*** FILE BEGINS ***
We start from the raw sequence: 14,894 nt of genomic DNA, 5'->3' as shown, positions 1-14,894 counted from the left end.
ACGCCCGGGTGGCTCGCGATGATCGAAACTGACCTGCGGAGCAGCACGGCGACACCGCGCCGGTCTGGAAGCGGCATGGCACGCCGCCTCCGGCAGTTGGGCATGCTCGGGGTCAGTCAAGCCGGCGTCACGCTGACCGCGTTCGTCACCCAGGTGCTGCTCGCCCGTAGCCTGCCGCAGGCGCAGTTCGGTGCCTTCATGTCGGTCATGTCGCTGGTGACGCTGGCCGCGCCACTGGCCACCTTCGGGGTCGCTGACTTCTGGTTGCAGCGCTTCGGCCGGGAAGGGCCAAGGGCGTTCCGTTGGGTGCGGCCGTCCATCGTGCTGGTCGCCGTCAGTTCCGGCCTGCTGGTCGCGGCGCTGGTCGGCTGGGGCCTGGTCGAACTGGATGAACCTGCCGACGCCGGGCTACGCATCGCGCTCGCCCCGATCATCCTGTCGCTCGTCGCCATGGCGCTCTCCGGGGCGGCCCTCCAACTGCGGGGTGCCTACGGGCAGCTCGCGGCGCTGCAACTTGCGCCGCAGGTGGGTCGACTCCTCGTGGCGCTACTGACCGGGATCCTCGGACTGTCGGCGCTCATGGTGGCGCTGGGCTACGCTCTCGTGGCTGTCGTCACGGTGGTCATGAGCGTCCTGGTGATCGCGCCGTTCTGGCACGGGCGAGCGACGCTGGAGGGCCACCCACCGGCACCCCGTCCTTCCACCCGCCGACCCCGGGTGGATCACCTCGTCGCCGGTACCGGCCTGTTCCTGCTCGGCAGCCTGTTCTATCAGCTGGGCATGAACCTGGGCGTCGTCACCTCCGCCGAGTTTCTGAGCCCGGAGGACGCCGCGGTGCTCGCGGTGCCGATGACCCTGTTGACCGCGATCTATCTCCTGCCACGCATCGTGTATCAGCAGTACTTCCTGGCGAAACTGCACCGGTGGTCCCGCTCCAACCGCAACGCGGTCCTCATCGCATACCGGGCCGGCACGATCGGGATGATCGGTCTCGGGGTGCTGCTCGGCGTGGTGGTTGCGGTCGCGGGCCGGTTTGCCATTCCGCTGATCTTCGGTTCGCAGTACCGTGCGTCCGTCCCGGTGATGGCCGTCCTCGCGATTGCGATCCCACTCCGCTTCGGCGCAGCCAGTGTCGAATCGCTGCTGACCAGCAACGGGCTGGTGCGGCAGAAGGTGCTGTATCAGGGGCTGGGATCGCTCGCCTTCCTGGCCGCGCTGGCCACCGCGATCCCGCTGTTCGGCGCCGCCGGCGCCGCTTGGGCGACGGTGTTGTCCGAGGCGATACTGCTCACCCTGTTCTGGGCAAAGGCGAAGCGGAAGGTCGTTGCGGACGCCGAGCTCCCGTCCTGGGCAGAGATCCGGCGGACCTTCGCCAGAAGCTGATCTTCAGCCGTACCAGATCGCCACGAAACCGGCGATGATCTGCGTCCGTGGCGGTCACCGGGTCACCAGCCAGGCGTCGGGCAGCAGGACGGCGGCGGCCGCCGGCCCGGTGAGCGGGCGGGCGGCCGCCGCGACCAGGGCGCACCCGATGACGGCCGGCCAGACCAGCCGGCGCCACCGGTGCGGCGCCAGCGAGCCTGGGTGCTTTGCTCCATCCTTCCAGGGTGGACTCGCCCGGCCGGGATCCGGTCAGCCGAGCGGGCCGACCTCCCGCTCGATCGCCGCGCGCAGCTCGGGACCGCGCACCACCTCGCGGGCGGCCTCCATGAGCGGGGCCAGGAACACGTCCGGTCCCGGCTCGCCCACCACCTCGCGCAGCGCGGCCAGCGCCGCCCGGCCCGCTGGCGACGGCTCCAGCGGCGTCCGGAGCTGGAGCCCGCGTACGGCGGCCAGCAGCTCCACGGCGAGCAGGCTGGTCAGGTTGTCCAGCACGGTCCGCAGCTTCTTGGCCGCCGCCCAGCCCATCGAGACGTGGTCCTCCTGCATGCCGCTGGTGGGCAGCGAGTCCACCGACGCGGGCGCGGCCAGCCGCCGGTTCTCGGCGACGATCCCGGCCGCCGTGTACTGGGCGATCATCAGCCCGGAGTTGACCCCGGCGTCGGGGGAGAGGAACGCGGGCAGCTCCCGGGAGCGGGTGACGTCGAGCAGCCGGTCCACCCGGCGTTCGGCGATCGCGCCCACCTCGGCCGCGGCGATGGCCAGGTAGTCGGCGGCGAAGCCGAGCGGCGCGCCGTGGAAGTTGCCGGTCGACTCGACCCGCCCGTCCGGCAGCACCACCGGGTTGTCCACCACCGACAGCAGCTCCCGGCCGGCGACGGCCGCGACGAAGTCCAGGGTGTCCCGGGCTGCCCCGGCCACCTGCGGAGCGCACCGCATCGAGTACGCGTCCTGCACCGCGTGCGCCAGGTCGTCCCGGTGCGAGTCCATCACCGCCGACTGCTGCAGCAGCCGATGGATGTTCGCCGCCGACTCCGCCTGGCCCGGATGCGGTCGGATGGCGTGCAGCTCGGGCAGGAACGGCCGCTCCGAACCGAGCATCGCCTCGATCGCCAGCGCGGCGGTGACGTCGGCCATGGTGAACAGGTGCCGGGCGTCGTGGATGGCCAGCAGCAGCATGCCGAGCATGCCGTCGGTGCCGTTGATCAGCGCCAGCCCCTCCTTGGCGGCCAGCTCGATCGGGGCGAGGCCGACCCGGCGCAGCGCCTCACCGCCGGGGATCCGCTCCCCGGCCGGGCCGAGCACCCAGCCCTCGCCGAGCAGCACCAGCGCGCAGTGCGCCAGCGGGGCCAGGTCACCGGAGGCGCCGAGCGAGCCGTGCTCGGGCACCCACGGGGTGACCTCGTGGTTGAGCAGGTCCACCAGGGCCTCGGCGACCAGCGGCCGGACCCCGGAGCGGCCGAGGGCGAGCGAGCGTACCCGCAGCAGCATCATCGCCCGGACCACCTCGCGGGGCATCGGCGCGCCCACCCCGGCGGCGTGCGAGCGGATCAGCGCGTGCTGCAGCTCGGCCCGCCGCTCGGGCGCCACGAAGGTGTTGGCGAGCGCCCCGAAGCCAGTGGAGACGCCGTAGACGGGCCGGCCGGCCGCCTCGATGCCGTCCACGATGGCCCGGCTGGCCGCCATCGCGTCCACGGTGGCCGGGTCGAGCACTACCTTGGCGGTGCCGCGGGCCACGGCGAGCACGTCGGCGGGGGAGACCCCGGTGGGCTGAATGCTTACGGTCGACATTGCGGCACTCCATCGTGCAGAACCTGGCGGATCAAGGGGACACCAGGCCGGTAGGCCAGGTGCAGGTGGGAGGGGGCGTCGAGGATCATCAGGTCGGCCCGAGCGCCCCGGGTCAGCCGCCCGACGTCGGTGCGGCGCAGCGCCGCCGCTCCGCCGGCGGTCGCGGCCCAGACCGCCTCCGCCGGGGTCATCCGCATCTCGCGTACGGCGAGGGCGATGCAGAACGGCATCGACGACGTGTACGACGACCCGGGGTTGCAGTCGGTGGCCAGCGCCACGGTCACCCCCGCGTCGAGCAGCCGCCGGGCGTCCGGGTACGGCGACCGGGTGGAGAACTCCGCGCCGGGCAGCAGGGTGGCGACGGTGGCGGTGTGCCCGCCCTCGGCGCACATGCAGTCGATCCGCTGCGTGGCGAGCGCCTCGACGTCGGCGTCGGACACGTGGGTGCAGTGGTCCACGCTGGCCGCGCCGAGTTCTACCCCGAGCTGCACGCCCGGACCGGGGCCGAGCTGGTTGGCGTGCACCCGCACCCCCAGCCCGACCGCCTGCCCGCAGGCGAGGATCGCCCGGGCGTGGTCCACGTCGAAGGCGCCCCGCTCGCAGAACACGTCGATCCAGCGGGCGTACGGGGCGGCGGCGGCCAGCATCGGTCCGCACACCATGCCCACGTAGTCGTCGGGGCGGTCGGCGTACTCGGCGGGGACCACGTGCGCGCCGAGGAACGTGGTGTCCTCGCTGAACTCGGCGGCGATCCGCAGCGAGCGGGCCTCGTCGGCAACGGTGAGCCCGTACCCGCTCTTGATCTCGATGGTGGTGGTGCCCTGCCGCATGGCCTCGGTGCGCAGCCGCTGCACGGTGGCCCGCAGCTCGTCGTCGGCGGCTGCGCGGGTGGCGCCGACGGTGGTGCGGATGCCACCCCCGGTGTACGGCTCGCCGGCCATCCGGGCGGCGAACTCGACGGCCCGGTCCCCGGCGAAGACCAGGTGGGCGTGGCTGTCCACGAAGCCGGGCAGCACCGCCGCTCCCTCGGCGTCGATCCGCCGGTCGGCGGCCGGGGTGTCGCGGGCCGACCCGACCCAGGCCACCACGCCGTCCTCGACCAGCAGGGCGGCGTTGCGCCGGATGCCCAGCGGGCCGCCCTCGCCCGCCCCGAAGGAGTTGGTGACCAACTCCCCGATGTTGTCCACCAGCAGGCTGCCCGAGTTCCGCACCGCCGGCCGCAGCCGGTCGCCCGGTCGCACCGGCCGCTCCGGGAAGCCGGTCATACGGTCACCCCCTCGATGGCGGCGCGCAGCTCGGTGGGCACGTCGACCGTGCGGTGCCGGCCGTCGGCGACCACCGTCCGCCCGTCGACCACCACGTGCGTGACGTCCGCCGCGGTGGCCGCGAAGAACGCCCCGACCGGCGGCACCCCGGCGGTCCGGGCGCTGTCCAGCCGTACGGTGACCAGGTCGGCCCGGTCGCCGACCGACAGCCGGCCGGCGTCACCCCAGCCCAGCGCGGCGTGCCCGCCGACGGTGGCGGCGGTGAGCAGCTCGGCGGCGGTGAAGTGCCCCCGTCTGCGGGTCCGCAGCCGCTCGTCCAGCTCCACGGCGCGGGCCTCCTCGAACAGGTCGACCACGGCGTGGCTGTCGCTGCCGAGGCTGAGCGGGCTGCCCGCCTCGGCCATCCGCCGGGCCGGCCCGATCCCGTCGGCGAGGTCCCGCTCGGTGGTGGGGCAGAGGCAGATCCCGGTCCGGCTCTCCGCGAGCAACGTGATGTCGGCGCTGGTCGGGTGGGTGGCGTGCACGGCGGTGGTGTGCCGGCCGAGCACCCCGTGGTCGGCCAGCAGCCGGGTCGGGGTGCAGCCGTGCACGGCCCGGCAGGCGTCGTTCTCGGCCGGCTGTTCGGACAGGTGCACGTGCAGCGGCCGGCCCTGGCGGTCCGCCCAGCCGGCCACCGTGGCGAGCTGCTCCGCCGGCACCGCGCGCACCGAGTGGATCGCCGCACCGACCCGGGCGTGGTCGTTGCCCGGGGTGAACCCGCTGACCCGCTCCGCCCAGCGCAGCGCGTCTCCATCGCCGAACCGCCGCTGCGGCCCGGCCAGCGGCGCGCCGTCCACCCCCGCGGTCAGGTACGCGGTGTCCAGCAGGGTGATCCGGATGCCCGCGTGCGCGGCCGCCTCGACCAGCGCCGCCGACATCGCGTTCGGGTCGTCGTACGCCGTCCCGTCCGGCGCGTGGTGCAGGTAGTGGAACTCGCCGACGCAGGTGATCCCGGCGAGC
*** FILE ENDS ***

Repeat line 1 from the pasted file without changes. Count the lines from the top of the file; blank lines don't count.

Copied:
We start from the raw sequence: 14,894 nt of genomic DNA, 5'->3' as shown, positions 1-14,894 counted from the left end.